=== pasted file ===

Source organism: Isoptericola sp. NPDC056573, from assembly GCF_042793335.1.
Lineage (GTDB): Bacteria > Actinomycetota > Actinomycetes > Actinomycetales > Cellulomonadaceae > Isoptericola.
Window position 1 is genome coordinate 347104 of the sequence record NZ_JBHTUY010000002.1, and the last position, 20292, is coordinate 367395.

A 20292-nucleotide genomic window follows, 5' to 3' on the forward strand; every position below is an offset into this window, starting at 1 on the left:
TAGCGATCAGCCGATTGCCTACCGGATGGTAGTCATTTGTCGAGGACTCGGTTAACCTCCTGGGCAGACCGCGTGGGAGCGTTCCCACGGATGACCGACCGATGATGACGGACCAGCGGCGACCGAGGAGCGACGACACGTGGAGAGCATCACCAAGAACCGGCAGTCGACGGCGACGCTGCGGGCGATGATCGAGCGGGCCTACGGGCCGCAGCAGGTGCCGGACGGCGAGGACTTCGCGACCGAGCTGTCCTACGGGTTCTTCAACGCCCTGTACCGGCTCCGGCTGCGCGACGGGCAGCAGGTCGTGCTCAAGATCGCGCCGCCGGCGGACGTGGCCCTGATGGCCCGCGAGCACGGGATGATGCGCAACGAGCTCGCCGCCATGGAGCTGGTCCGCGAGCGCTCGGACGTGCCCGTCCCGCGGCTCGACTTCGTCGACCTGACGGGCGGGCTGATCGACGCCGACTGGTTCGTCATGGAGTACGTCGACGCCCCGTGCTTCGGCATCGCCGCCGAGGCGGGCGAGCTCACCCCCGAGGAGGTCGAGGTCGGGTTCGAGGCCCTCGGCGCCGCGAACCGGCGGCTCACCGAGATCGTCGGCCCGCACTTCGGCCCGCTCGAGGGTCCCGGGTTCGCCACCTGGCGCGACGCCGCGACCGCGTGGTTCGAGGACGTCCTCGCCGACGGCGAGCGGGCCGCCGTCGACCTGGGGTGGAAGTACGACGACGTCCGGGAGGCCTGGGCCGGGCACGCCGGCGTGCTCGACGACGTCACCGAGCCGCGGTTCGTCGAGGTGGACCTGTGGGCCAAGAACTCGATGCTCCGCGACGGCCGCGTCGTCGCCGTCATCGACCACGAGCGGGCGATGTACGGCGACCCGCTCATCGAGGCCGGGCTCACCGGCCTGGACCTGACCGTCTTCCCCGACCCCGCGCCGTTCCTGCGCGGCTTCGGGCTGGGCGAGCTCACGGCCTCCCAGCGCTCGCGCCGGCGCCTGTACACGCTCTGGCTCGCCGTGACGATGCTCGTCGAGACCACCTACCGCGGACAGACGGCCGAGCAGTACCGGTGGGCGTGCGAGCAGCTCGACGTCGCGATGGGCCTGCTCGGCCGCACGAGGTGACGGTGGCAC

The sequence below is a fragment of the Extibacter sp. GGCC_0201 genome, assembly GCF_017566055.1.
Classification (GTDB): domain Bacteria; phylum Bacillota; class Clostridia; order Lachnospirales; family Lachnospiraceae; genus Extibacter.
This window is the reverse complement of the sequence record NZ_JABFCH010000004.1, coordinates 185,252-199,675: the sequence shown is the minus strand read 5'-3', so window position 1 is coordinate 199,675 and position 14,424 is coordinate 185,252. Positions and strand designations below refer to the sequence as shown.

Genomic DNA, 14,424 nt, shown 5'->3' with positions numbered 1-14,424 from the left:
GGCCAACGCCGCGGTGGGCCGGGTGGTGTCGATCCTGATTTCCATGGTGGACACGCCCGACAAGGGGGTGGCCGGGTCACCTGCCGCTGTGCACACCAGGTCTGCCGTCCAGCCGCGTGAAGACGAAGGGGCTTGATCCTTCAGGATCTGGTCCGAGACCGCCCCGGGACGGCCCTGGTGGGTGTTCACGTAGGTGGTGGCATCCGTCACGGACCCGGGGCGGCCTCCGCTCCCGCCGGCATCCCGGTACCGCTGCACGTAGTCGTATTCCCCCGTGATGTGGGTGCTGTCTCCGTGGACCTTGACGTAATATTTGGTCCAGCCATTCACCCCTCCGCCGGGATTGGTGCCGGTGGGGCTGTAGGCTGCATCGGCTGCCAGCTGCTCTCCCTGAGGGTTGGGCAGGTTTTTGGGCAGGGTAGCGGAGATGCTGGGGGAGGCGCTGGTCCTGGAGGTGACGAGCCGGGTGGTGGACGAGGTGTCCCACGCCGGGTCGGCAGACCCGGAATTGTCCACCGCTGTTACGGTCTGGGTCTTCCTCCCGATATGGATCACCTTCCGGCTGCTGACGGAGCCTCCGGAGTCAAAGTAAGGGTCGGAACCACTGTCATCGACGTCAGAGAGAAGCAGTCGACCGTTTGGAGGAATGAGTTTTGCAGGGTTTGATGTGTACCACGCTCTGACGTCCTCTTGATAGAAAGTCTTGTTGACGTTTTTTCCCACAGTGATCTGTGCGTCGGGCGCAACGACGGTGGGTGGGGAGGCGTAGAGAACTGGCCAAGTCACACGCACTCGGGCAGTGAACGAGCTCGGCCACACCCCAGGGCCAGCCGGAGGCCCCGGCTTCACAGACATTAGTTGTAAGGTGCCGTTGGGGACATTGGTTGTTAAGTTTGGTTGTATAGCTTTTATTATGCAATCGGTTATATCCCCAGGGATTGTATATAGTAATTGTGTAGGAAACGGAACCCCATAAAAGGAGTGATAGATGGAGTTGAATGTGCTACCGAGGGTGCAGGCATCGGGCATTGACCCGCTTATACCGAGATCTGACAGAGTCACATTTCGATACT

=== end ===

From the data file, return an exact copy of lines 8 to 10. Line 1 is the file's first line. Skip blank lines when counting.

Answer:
This window is the reverse complement of the sequence record NZ_JABFCH010000004.1, coordinates 185,252-199,675: the sequence shown is the minus strand read 5'-3', so window position 1 is coordinate 199,675 and position 14,424 is coordinate 185,252. Positions and strand designations below refer to the sequence as shown.

Genomic DNA, 14,424 nt, shown 5'->3' with positions numbered 1-14,424 from the left:
GGCCAACGCCGCGGTGGGCCGGGTGGTGTCGATCCTGATTTCCATGGTGGACACGCCCGACAAGGGGGTGGCCGGGTCACCTGCCGCTGTGCACACCAGGTCTGCCGTCCAGCCGCGTGAAGACGAAGGGGCTTGATCCTTCAGGATCTGGTCCGAGACCGCCCCGGGACGGCCCTGGTGGGTGTTCACGTAGGTGGTGGCATCCGTCACGGACCCGGGGCGGCCTCCGCTCCCGCCGGCATCCCGGTACCGCTGCACGTAGTCGTATTCCCCCGTGATGTGGGTGCTGTCTCCGTGGACCTTGACGTAATATTTGGTCCAGCCATTCACCCCTCCGCCGGGATTGGTGCCGGTGGGGCTGTAGGCTGCATCGGCTGCCAGCTGCTCTCCCTGAGGGTTGGGCAGGTTTTTGGGCAGGGTAGCGGAGATGCTGGGGGAGGCGCTGGTCCTGGAGGTGACGAGCCGGGTGGTGGACGAGGTGTCCCACGCCGGGTCGGCAGACCCGGAATTGTCCACCGCTGTTACGGTCTGGGTCTTCCTCCCGATATGGATCACCTTCCGGCTGCTGACGGAGCCTCCGGAGTCAAAGTAAGGGTCGGAACCACTGTCATCGACGTCAGAGAGAAGCAGTCGACCGTTTGGAGGAATGAGTTTTGCAGGGTTTGATGTGTACCACGCTCTGACGTCCTCTTGATAGAAAGTCTTGTTGACGTTTTTTCCCACAGTGATCTGTGCGTCGGGCGCAACGACGGTGGGTGGGGAGGCGTAGAGAACTGGCCAAGTCACACGCACTCGGGCAGTGAACGAGCTCGGCCACACCCCAGGGCCAGCCGGAGGCCCCGGCTTCACAGACATTAGTTGTAAGGTGCCGTTGGGGACATTGGTTGTTAAGTTTGGTTGTATAGCTTTTATTATGCAATCGGTTATATCCCCAGGGATTGTATATAGTAATTGTGTAGGAAACGGAACCCCATAAAAGGAGTGATAGATGGAGTTGAATGTGCTACCGAGGGTGCAGGCATCGGGCATTGACCCGCTTATACCGAGATCTGACAGAGTCACATTTCGATACT